Tomica Bajsić

Croatia

Tomica Bajsić was born in 1968. in Zagreb, Croatia. Poet, prose writer, graphic artist and translator. He studied for three years at the Academy of Fine Arts in Zagreb. Author of four poetry collections, two books of prose, and a picture book for kids. Translator and editor of four international poetry anthologies. Twice awarded with national awards for poetry, Goran for young poets, and Dobriša Cesarić prize. His poetry and prose pieces are translated into many languages. He worked also in the fields of restoration, illustration and graphic design. He is an editor for poetry in translation in Croatian Poezija magazine and founder of Druga priča Design & publishing. He serves as general secretary of Croatian PEN Centre and vice president of Croatian Writers Society, as well as Croatian coordinator of the lyrikline network.  

 

BOOKS PUBLISHED: Južni križ / Southern Cross, poetry ( Goranovo proljeće, 1998., translated to Slovene in 2014 by Ivan Dobnik) Pjesme svjetlosti i sjene / Songs of Light and Shadow, poetry (AGM, 2004.) Dva svijeta i još jedan / Two Worlds & One More, travelogue (Naklada Ljevak, 2007.) Ana i vila Velebita / Ana and the Velebit Fairy, drawings and story (National park Velebit 2007.) Pobuna obješenih / Mutiny of the Hanged, poetry (Fraktura 2008.) Zrak ispod mora / Air Beneath the Sea, poetry (Biblioteka nagrade Dobriša Cesarić 2009.) Amazona diše / Amazon breathes, text and photographs, 2015. Nevidljivo more / The Invisible Sea, poetry and drawings, scheduled for publishing 2017.

 

AS TRANSLATOR (SELECTED): Španjolske pjesme ljubavi i progonstva / Spanish Poems of Love and Exile, selection, essays and translation (DHK, Zagreb, 2002.) Sve do srca svijeta / To the Heart of the World, poetry of Blaise Cendrars, selection, introduction and translation (MD, Zagreb, 2003.) Južna pošta / Southern Mail, traveling through the poetry of Southern America, translations and essays, (HDP Croatian Writers Society, 2009.) UREZI Antologija svjetske poezije o ratu, represiji, ropstvu … / Anthology of World Poetry about War, Repression, Slavery … publisher, editor and one of the translators (Druga priča 2010.) Blaise Cendrars, Poezija, život i djelo /  Blaise Cendrars, Poetry life and work, (Druga priča 2015.) publisher, editor and poetry translator. 


The basic direction, or location, of Tomica Bajsić’s poetry can be found on that dynamic intersection between high modernism and postmodern textual strategies and practices. It seems paradoxical that Bajsić started his poetic machine for creating consecutive eternity in an environment which mostly denies such an eternity – that is, in the midst of a personally experienced reality of war. But it is as though that reality infuses every living moment with an exceptional quality and intensity of a death delayed or overcome. With that intensity, Bajsić has, ever since the Southern Cross book, written poems with a strong vitalistic element about even the worst events from the war. His oeuvre contains some of the most authentic Croatian poetry written about the war since it is in no way declarative, and thus it is able to present war in its completely tragic nature. His poetry confronts war on both the poetic and human level, and it overcomes it with the intensity of the moment inscribed within the contemporary lyrical poetry despite the thorough destruction. The rawness of the real material, which Bajsić uses to build a fantasy of combined poetic worlds, enables the poet to speak directly about something which would otherwise be perilous for the very nature of poetry. Bajsić remains direct, as he was with the topic of war, when it comes to commenting on controversial political and existential topics, such as the communist heritage, Yugoslav history, the Croatian War of Independence, the criminal economic transition and privatization, the arrogant political and tycoon elite and the impoverishment and “the breaking” of the “losers” during the transition.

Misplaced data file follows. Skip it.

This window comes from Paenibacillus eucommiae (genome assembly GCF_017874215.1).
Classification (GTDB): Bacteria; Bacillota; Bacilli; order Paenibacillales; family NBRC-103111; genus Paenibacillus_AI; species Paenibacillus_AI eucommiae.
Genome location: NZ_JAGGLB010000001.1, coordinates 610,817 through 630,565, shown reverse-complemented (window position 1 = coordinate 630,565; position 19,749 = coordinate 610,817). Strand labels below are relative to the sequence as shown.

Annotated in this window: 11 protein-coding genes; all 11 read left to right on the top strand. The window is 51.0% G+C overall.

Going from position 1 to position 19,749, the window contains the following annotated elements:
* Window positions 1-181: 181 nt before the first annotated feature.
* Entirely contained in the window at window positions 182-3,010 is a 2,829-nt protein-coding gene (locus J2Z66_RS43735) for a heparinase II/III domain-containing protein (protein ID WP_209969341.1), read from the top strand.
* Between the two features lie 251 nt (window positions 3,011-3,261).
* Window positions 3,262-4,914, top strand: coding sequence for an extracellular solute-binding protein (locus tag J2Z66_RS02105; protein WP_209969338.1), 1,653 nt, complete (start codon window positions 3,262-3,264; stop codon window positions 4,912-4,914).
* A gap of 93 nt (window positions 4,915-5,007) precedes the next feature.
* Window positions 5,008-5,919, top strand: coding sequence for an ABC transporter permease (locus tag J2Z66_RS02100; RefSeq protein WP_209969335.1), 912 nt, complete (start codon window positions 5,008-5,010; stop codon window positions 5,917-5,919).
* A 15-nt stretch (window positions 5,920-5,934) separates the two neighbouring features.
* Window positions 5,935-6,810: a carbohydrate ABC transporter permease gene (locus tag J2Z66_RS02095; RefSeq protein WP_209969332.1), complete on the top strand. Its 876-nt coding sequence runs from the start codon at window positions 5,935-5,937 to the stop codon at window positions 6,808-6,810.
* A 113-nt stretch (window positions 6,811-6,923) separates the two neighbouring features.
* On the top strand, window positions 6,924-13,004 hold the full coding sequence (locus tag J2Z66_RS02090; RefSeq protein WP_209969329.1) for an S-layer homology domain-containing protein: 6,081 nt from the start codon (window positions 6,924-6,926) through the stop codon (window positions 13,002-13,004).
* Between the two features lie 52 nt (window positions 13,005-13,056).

Critics have declared him “one of the most authentic contemporary Croatian poets” whose “first book was the most authentic anti-war testimony about the war experienced first-hand” (Delimir Rešički); “with a strong poetic voice whose books do not follow the generationally dominant neorealist matrix, but rather approach a fantastic linguistic cosmogony in their narratives” (Katarina Mažuran); and “a poet of a universal humanism and belief in the healing power of an artistic undertaking as was not seen to date in Croatian poetry” (Damir Šodan). The poet himself ascribes poetry with a self-sufficient emancipatory power: “even though poetry is one of the oldest human means of expression, the honesty of poetry needs to be defended as you would defend a young child from violent cousins or a corrosive society. To use art in the service of a political or some other interest group is a negation of art itself – it loses its credibility since it is reduced to a militant careerism where the goal justifies the means.”